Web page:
A friend who is doing doctoral work in anthropology recently shared this article about the Korean Unwed Mothers Support Group, which “enable[s] Korean women to have sufficient resources and support to keep their babies if they choose, and thrive in Korean society, rather than feel compelled to give up their children for adoption or risk a life of poverty.” Besides finding it interesting to see this in The Wall Street Journal, I’m also drawn to the topic because of the outreach to a specific group that not only experiences major stigma but is truly on the margins: single mothers in Korea. The article touches on a number of issues for me, like women and motherhood, family roles, and international adoption. Here are a couple things that stand out the most to me.
The Human Connection
When the founder, Dr. Richard Boas, decided to travel to Korea with the adoptive agency that helped connect their family to their Korean daughter, he discovered what bothered him about so many single mothers putting up their children up for adoption. When he arrived at various facilities he saw there weren’t a lot of resources or much support for many of these children or their single mothers, which made the only viable option even more appealing. It took being present there with them in the midst of this void rather than making an assumption about these situations.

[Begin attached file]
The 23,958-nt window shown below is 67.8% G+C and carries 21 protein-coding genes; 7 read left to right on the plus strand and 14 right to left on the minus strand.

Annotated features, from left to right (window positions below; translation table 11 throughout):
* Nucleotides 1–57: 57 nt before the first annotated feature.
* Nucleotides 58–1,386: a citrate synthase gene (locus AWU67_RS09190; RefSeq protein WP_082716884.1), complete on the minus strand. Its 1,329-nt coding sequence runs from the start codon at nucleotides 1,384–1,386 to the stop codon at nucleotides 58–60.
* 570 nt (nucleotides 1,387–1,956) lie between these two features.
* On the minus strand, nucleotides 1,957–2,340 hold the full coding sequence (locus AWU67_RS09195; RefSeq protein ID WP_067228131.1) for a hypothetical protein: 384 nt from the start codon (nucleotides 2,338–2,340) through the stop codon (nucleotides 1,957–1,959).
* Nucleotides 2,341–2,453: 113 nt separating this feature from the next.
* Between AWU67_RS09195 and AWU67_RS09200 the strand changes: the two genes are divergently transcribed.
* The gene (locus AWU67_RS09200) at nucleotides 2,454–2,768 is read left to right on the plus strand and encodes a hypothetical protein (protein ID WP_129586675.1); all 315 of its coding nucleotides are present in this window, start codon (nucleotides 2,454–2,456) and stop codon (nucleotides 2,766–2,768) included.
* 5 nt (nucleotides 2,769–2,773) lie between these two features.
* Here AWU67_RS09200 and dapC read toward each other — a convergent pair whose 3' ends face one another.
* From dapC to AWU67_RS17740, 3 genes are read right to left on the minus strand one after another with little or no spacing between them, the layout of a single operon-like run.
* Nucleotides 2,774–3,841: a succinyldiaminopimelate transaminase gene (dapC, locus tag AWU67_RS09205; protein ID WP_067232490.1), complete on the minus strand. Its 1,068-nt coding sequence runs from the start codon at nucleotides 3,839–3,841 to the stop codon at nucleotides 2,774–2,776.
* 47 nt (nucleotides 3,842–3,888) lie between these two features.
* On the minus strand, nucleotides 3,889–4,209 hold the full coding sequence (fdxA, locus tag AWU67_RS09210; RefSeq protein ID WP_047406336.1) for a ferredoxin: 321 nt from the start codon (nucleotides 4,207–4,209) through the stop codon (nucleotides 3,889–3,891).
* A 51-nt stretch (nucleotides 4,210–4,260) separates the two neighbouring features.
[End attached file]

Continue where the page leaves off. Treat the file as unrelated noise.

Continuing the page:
The Cultural Connection
These women are dealing with the all-too-familiar shame and guilt that is entrenched in Korean culture. Instead of focusing on those complicated dynamics and trying to change the reality of the existence through some kind of Western or idealistic verbiage, Dr. Boas is doing something really practical through his Korean Unwed Mothers Support Network. He is utilizing people that are Korean natives to run the organization and through them, he is raising awareness and initiating dialogue by providing what’s necessary to support these single moms.
We need more of these types of endeavors – not only in Korea – but in the US, particularly for immigrant groups that don’t have access to the necessary resources to simply survive besides dealing with shame and stigma, both of which are not unique to Korean culture, but are found anywhere people experience marginalization.